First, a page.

The meaning of a book, which lies so often apart from what happens and what is said and consists rather in some connection which things in themselves different have had for the writer, is necessarily hard to grasp. Especially this is so when, like the Brontës, the writer is poetic, and his meaning inseparable from his language, and itself rather a mood than a particular observation.
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Wuthering Heights: A 19th-Century Synopsis
Catherine and Healthcliff: A Study of Extreme Love
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Wuthering Heights — a more difficult book to understand
Wuthering Heights is a more difficult book to understand than Jane Eyre, because Emily was a greater poet than Charlotte. When Charlotte wrote she said with eloquence and splendour and passion “I love, ” “I hate,” “I suffer.” Her experience, though more intense, is on a level with our own.
But there is no “I” in Wuthering Heights. There are no governesses. There are no employers. There is love, but it is not the love of men and women. Emily was inspired by some more general conception.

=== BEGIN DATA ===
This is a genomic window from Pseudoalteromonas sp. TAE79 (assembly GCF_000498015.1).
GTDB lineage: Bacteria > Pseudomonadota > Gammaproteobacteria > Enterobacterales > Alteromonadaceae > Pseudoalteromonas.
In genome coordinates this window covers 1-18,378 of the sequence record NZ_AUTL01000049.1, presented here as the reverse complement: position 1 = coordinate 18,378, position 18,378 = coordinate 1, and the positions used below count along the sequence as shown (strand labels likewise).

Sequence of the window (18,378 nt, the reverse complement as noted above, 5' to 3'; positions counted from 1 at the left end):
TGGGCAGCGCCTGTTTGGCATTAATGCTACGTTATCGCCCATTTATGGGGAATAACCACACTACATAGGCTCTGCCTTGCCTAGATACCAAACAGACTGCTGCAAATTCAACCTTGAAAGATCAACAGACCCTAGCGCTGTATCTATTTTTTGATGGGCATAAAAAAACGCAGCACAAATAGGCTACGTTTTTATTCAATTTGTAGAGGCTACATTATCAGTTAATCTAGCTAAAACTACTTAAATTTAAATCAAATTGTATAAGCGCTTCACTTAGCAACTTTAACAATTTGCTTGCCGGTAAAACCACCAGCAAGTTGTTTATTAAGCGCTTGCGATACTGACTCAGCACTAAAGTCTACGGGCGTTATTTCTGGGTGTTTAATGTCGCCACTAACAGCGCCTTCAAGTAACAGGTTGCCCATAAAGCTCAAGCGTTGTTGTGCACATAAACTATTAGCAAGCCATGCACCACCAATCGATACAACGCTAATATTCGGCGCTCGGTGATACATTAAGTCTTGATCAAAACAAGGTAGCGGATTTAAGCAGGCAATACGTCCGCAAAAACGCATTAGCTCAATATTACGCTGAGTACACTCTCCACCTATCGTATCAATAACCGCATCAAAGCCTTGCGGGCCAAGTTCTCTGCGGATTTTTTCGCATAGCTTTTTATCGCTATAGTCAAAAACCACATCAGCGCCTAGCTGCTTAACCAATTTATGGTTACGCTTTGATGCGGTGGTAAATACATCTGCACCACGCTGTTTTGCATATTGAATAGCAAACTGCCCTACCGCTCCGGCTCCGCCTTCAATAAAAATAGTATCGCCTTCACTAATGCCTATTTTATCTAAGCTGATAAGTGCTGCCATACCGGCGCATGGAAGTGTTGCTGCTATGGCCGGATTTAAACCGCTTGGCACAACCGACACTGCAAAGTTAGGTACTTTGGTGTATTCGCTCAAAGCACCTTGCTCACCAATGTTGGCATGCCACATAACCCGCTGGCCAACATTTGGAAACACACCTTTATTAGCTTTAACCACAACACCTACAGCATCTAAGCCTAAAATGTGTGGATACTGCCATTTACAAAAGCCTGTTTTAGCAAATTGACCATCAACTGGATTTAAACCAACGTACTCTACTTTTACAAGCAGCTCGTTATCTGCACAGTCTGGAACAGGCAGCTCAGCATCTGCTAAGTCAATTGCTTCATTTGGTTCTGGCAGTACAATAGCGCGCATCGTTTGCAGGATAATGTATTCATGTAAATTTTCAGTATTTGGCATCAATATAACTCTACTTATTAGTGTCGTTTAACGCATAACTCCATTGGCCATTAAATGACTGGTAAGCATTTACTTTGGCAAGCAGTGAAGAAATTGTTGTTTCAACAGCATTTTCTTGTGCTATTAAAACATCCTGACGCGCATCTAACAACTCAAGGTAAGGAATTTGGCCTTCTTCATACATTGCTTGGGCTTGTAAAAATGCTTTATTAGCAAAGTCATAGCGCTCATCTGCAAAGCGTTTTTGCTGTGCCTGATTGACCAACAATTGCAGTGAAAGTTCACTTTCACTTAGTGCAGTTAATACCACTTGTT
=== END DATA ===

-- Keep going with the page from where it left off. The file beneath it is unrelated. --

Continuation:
The impulse which urged her to create was not her own suffering or her own injuries. She looked out upon a world cleft into gigantic disorder and felt within her the power to unite it in a book.
That gigantic ambition is to be felt throughout the novel — a struggle, half thwarted but of superb conviction, to say something through the mouths of her characters which is not merely “I love” or “I hate,” but “we, the whole human race ” and “you, the eternal powers . . .” the sentence remains unfinished. It is not strange that it should be so; rather it is astonishing that she can make us feel what she had it in her to say at all.
It surges up in the half-articulate words of Catherine Earnshaw:
“If all else perished and HE remained, I should still continue to be; and if all else remained and he were annihilated, the universe would turn to a mighty stranger; I should not seem part of it. It breaks out again in the presence of the dead. I see a repose that neither earth nor hell can break, and I feel an assurance of the endless and shadowless hereafter—the eternity they have entered — where life is boundless in its duration, and love in its sympathy and joy in its fulness.”
It is this suggestion of power underlying the apparitions of human nature and lifting them up into the presence of greatness that gives the book its huge stature among other novels.